AI and machine learning have impacted several industries far and wide, but perhaps one of the greatest disruptions is happening in advertising. Below are just a couple of examples.
The Trade Desk, an online advertising marketplace, receives an estimated 9 million ad bids per second. The company uses an in-house artificial intelligence engine called Koa to analyze bids in real-time and make strong advertising recommendations, ensuring that the right ads are seen by the right consumers at the right time.
In November, Lexus released the first-ever AI-scripted ad. IBM’s Watson built the 60-second commercial’s basic flow and outline, and the creative agency fleshed out the full story. The commercial was well-received and highlighted a key way for agencies to incorporate AI into their daily work.
Some ad executives speculate that a full embrace of AI could mean their demise — that the more sophisticated the technology becomes, the less purpose a traditional agency would serve. But in my opinion, this fear is unwarranted. Agencies don’t need to run from AI; they need to learn more about it and use it to bolster their processes.
How AI Is Shifting The Ad Industry
Both AI and machine learning are innovating advertising in a variety of ways:
• AI corrects the spelling of keywords during online searches, which leads to the display of relevant ads and takes consumers to the right webpages.
• Machine learning helps with targeted advertising by using data and advertiser preferences to reach the right consumers.
• Speech recognition is what drives virtual assistants like Siri, Alexa and Google Assistant. On the surface, these assistants help consumers order groceries, dim the lights or pull up webpages. But they also play a major role in helping consumers search for and discover products, services and information. And their searches produce data that improves the accuracy of the speech recognition and ads that users see.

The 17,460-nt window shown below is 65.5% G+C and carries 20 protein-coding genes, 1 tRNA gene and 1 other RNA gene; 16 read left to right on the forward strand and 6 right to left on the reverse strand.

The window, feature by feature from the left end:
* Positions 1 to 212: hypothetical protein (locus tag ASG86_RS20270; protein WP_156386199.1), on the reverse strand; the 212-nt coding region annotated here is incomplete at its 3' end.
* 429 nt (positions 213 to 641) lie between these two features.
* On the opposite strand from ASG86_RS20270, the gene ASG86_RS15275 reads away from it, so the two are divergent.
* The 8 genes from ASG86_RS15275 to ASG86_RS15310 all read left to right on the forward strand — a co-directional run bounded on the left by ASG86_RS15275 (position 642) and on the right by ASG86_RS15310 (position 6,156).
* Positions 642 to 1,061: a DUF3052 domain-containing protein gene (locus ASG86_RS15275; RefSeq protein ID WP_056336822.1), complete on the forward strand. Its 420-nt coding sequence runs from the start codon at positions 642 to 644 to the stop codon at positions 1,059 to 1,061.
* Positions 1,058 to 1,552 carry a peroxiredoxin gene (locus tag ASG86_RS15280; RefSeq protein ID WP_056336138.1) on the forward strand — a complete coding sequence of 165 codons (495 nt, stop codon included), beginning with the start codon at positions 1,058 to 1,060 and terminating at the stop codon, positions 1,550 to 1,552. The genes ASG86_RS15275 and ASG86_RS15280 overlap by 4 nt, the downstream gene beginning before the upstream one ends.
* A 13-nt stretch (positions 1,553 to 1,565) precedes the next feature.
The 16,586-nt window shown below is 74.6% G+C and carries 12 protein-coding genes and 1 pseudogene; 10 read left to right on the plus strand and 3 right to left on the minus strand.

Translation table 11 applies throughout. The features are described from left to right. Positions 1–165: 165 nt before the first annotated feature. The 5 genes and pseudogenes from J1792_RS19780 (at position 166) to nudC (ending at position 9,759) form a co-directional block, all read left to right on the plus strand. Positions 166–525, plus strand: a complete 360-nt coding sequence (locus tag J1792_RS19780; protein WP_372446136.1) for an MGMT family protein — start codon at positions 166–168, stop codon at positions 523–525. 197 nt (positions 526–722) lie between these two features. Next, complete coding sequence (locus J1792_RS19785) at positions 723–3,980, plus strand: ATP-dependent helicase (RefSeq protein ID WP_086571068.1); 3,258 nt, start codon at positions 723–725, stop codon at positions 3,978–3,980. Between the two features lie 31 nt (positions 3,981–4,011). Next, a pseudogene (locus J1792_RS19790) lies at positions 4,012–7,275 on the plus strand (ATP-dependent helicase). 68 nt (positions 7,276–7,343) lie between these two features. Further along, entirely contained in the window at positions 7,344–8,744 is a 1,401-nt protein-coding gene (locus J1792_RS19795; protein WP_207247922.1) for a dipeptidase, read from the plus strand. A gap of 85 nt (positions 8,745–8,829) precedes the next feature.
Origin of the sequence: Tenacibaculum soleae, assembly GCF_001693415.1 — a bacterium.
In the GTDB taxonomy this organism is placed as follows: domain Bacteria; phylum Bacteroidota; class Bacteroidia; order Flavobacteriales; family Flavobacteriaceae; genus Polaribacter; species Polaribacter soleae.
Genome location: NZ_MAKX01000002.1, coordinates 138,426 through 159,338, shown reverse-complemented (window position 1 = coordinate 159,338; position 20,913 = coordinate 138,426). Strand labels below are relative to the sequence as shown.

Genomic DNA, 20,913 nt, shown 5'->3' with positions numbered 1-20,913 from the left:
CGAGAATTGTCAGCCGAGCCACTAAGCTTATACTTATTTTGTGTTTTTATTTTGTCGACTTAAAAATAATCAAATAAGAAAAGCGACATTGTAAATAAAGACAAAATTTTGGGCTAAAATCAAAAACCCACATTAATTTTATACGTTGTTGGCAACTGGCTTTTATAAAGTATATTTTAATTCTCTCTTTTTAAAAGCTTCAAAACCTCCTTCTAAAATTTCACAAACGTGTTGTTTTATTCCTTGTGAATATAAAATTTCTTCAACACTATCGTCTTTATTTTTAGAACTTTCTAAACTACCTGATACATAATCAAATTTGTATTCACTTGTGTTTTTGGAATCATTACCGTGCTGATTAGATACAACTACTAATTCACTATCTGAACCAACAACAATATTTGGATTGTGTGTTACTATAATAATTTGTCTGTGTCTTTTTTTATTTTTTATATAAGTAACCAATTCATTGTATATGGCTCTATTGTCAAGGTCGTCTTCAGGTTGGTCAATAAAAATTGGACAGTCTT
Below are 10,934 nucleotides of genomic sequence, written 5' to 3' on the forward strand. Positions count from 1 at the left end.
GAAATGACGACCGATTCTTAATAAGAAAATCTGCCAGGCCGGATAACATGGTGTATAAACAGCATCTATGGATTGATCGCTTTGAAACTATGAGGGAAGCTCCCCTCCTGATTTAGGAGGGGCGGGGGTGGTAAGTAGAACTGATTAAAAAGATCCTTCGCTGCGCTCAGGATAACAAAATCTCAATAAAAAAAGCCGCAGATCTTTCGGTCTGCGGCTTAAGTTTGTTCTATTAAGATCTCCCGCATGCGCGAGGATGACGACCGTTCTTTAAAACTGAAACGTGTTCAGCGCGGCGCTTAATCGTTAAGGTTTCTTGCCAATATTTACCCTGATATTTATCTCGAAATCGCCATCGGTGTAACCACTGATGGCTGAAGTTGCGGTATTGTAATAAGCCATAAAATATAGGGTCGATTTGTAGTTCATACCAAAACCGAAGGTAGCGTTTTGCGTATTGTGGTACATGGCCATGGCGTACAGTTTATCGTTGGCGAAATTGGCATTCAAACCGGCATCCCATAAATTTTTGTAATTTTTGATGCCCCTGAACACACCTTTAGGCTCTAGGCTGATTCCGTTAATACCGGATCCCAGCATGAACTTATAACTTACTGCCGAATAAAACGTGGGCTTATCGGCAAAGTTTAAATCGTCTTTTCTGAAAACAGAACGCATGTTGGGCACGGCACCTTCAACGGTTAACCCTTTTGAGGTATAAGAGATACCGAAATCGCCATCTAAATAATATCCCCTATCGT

• Like the Lexus ad mentioned above, machine learning is being used to study advertising trends and to generate new content.
• AI can also “synthesize data and identify key audience and performance insights,” which leaves more time for agency staff to do more strategic and creative work.
Agencies are warming up to the idea of AI: CMOs are investing in AI technology, even as budgets shrink. And those who jumped on board right away are seeing major ROI: 82% of early adopters reported positive returns. Those who are resistant could find themselves in competition with partially automated agencies that have more eyes, ears and data to outshine them. So that begs the question: How can agencies prepare for an AI-driven ad industry?
How To Incorporate AI Into Your Agency’s Work
There are a couple of key ways to weave AI into your everyday work without tearing apart your current workflow:
Start small with A/B testing.
Our agency uses A/B testing to build audience sets, which we’ve found to be instrumental in our process. It saves us countless hours of reviewing ad sets and converting successful conversions into new sets.